London and New York have been chosen as the locations for two new photography museums that will open in 2018. They are new franchised branches of Fotografiska in Stockholm, Sweden, which educates visitors about photography and incorporates modern restaurants, educational facilities, art-oriented retail, and event spaces as part of its overall concept.
The franchise concept for Fotografiska’s international expansion combines local “know-how” and European entrepreneurial inspiration. Fotografiska New York will open on Park Avenue in the autumn of 2018, situated at the nexus of Madison Square Park and Union Square in Manhattan’s vibrant Flatiron district. “We have been looking for the right New York location for quite a while, and the Park Avenue South space is a great opportunity for us to finally start to change the world in the spirit of Fotografiska,” says Geoffrey Newman, shareholder and project manager of Fotografiska New York.
Fotografiska London is due to open in Whitechapel in late 2018 and it will be London’s largest dedicated photography gallery, offering up to seven exhibitions at any one time. Spanning 89,000 square feet, it will include two restaurants, a café and bar. “Whitechapel, which is one of London’s most dynamic areas, will be a perfect location and a wonderful place to fulfil our vision to inspire a more conscious world,” says Tommy Rönngren, chairman and lead investor at Fotografiska London.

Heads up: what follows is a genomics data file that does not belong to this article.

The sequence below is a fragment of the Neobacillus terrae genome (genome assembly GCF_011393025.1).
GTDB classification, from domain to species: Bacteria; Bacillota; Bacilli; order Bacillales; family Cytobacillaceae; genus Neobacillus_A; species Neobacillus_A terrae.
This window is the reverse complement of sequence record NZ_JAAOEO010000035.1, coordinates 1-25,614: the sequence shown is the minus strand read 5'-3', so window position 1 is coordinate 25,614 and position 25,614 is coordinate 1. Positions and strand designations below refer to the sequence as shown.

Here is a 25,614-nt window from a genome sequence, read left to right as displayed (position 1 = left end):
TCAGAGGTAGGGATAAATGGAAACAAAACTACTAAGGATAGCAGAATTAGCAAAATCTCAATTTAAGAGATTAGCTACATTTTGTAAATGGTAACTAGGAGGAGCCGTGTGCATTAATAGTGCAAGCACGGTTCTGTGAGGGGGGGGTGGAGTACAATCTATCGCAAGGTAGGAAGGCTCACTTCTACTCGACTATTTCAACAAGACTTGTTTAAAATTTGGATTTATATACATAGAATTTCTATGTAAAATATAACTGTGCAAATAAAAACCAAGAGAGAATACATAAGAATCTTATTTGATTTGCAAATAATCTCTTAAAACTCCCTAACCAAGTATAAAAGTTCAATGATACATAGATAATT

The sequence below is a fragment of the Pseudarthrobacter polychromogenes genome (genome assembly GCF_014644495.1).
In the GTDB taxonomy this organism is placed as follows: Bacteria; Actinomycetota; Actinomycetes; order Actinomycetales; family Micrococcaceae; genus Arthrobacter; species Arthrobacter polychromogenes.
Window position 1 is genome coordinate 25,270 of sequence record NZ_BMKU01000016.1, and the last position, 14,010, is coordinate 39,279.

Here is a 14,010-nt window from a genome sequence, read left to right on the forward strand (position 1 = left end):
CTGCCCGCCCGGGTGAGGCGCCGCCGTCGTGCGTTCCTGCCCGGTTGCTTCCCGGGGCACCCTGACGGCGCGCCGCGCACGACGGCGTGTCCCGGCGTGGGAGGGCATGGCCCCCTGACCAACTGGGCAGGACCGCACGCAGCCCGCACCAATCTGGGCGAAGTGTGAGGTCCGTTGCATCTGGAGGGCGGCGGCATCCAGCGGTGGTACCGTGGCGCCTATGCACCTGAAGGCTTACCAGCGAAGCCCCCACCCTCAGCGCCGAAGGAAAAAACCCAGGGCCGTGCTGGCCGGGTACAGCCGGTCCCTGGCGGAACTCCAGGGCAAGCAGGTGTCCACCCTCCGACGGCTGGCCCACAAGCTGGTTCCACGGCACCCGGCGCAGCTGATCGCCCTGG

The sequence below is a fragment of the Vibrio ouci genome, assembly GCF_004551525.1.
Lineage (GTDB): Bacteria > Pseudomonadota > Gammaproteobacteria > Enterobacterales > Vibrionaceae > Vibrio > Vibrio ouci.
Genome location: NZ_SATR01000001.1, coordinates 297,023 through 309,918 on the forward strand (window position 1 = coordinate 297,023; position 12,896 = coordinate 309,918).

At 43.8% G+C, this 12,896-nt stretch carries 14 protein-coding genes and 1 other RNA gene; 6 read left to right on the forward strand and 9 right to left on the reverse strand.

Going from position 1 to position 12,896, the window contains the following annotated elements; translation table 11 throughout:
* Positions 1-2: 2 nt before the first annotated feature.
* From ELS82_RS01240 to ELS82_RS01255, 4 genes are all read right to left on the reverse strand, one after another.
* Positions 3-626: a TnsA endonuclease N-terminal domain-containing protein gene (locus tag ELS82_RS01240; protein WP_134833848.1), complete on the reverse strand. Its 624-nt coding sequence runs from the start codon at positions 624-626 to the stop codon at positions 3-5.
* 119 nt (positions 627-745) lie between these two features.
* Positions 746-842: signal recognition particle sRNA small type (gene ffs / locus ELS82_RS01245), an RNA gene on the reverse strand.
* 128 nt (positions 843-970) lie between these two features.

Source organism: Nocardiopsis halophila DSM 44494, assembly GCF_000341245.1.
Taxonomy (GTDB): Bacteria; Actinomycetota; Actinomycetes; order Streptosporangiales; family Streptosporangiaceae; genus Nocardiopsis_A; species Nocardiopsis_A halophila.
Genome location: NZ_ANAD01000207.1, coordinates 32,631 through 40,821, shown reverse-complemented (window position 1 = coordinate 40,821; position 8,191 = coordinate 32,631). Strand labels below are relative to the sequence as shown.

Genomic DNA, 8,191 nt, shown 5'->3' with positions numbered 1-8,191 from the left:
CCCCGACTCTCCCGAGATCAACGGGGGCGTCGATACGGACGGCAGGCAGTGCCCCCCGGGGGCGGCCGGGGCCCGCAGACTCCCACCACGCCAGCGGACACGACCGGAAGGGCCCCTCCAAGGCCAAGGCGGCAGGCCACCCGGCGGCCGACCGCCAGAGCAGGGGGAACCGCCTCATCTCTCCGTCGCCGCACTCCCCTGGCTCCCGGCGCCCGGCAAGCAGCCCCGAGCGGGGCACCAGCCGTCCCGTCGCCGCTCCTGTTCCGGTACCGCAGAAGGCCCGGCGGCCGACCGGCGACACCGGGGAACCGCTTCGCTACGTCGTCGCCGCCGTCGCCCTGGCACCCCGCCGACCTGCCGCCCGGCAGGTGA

Both galleries are expected to show major exhibitions by some of the world’s top photographers, alongside work by new talent, commissioned series documenting current affairs and group shows. The Swedish Fotografiska was founded by Jan and Per Broman, who say that after many years of hard work, it is now time to further develop it into an organisation with true international reach. “Great photography communicates across borders and languages,” says Per Broman. “One of the key programmes throughout the global group is ‘Fotografiska for Life,’ which highlights social issues, reportage, and reaches out visually to communities that are too often unheard.”